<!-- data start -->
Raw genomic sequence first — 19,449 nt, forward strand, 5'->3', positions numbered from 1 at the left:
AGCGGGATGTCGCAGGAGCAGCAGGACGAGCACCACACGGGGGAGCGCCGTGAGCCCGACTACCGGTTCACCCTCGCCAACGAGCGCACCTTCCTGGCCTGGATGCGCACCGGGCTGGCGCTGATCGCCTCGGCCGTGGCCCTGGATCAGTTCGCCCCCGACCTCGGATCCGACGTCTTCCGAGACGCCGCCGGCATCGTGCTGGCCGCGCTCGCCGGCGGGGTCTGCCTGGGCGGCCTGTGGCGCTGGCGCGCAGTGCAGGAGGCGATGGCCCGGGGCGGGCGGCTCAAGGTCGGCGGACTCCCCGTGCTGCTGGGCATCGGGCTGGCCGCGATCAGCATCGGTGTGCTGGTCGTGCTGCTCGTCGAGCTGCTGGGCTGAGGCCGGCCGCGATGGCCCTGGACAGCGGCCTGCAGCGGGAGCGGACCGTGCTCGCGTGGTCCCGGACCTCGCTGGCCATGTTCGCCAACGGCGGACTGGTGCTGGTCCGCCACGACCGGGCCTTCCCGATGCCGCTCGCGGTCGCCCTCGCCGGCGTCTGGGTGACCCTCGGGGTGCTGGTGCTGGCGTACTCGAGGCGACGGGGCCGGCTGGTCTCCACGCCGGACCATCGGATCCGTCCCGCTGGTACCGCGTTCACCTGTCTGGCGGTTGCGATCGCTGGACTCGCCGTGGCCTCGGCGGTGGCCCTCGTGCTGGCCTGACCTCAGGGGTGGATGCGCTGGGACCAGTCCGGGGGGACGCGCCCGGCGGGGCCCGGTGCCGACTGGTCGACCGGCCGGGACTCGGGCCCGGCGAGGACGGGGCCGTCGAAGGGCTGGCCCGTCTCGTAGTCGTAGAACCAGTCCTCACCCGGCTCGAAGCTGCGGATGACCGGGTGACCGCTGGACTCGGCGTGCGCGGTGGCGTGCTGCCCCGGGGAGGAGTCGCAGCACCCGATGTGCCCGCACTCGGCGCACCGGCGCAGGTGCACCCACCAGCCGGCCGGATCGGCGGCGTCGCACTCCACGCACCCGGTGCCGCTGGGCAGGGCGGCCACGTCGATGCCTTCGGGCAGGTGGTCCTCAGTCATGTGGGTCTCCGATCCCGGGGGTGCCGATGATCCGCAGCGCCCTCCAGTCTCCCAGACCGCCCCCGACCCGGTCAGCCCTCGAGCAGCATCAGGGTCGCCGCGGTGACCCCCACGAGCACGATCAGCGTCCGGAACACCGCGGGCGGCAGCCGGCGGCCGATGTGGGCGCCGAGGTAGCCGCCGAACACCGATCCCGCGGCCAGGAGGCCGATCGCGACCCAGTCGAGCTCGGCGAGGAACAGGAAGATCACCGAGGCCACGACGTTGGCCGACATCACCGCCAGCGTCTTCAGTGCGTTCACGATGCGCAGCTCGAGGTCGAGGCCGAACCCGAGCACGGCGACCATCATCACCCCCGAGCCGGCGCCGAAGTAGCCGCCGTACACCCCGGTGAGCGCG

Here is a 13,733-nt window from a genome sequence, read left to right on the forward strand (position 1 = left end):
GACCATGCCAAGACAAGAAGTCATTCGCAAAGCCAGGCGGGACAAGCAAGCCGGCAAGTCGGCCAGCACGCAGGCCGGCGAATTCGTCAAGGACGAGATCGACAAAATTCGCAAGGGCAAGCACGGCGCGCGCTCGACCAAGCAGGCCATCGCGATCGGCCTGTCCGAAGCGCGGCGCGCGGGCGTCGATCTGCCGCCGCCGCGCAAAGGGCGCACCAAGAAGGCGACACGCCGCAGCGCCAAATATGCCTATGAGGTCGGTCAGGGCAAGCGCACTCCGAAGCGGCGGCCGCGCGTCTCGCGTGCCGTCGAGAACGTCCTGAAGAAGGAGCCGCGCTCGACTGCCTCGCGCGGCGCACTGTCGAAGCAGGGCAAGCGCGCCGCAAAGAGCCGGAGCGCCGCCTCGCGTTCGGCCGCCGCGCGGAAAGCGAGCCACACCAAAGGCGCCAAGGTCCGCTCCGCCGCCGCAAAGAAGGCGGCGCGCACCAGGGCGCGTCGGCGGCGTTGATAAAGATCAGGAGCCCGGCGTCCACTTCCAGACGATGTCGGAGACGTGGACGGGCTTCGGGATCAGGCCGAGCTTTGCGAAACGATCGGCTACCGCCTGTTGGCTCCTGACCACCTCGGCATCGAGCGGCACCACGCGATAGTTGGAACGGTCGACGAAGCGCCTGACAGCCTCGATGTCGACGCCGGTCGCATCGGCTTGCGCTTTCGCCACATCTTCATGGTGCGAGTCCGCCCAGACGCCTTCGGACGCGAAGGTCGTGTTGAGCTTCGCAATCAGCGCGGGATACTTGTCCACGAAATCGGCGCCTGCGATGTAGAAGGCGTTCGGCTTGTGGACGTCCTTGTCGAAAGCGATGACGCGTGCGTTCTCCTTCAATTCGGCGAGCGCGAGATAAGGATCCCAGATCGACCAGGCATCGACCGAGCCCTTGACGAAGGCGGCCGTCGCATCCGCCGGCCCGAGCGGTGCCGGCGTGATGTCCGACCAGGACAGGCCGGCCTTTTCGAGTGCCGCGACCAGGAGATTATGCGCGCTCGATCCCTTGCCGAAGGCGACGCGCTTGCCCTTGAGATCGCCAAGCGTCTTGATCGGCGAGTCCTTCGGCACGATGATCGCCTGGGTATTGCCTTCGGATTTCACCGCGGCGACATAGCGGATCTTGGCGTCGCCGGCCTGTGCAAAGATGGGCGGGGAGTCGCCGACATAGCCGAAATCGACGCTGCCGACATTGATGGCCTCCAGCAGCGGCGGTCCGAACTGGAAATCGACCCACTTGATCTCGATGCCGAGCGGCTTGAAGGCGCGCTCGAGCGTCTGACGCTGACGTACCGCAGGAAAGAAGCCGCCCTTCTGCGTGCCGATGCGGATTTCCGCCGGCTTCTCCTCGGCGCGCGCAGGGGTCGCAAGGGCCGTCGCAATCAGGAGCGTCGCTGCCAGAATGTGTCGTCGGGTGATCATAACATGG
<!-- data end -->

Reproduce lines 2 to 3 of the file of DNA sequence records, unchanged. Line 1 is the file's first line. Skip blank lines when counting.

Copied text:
AGCGGGATGTCGCAGGAGCAGCAGGACGAGCACCACACGGGGGAGCGCCGTGAGCCCGACTACCGGTTCACCCTCGCCAACGAGCGCACCTTCCTGGCCTGGATGCGCACCGGGCTGGCGCTGATCGCCTCGGCCGTGGCCCTGGATCAGTTCGCCCCCGACCTCGGATCCGACGTCTTCCGAGACGCCGCCGGCATCGTGCTGGCCGCGCTCGCCGGCGGGGTCTGCCTGGGCGGCCTGTGGCGCTGGCGCGCAGTGCAGGAGGCGATGGCCCGGGGCGGGCGGCTCAAGGTCGGCGGACTCCCCGTGCTGCTGGGCATCGGGCTGGCCGCGATCAGCATCGGTGTGCTGGTCGTGCTGCTCGTCGAGCTGCTGGGCTGAGGCCGGCCGCGATGGCCCTGGACAGCGGCCTGCAGCGGGAGCGGACCGTGCTCGCGTGGTCCCGGACCTCGCTGGCCATGTTCGCCAACGGCGGACTGGTGCTGGTCCGCCACGACCGGGCCTTCCCGATGCCGCTCGCGGTCGCCCTCGCCGGCGTCTGGGTGACCCTCGGGGTGCTGGTGCTGGCGTACTCGAGGCGACGGGGCCGGCTGGTCTCCACGCCGGACCATCGGATCCGTCCCGCTGGTACCGCGTTCACCTGTCTGGCGGTTGCGATCGCTGGACTCGCCGTGGCCTCGGCGGTGGCCCTCGTGCTGGCCTGACCTCAGGGGTGGATGCGCTGGGACCAGTCCGGGGGGACGCGCCCGGCGGGGCCCGGTGCCGACTGGTCGACCGGCCGGGACTCGGGCCCGGCGAGGACGGGGCCGTCGAAGGGCTGGCCCGTCTCGTAGTCGTAGAACCAGTCCTCACCCGGCTCGAAGCTGCGGATGACCGGGTGACCGCTGGACTCGGCGTGCGCGGTGGCGTGCTGCCCCGGGGAGGAGTCGCAGCACCCGATGTGCCCGCACTCGGCGCACCGGCGCAGGTGCACCCACCAGCCGGCCGGATCGGCGGCGTCGCACTCCACGCACCCGGTGCCGCTGGGCAGGGCGGCCACGTCGATGCCTTCGGGCAGGTGGTCCTCAGTCATGTGGGTCTCCGATCCCGGGGGTGCCGATGATCCGCAGCGCCCTCCAGTCTCCCAGACCGCCCCCGACCCGGTCAGCCCTCGAGCAGCATCAGGGTCGCCGCGGTGACCCCCACGAGCACGATCAGCGTCCGGAACACCGCGGGCGGCAGCCGGCGGCCGATGTGGGCGCCGAGGTAGCCGCCGAACACCGATCCCGCGGCCAGGAGGCCGATCGCGACCCAGTCGAGCTCGGCGAGGAACAGGAAGATCACCGAGGCCACGACGTTGGCCGACATCACCGCCAGCGTCTTCAGTGCGTTCACGATGCGCAGCTCGAGGTCGAGGCCGAACCCGAGCACGGCGACCATCATCACCCCCGAGCCGGCGCCGAAGTAGCCGCCGTACACCCCGGTGAGCGCG

Here is a 13,733-nt window from a genome sequence, read left to right on the forward strand (position 1 = left end):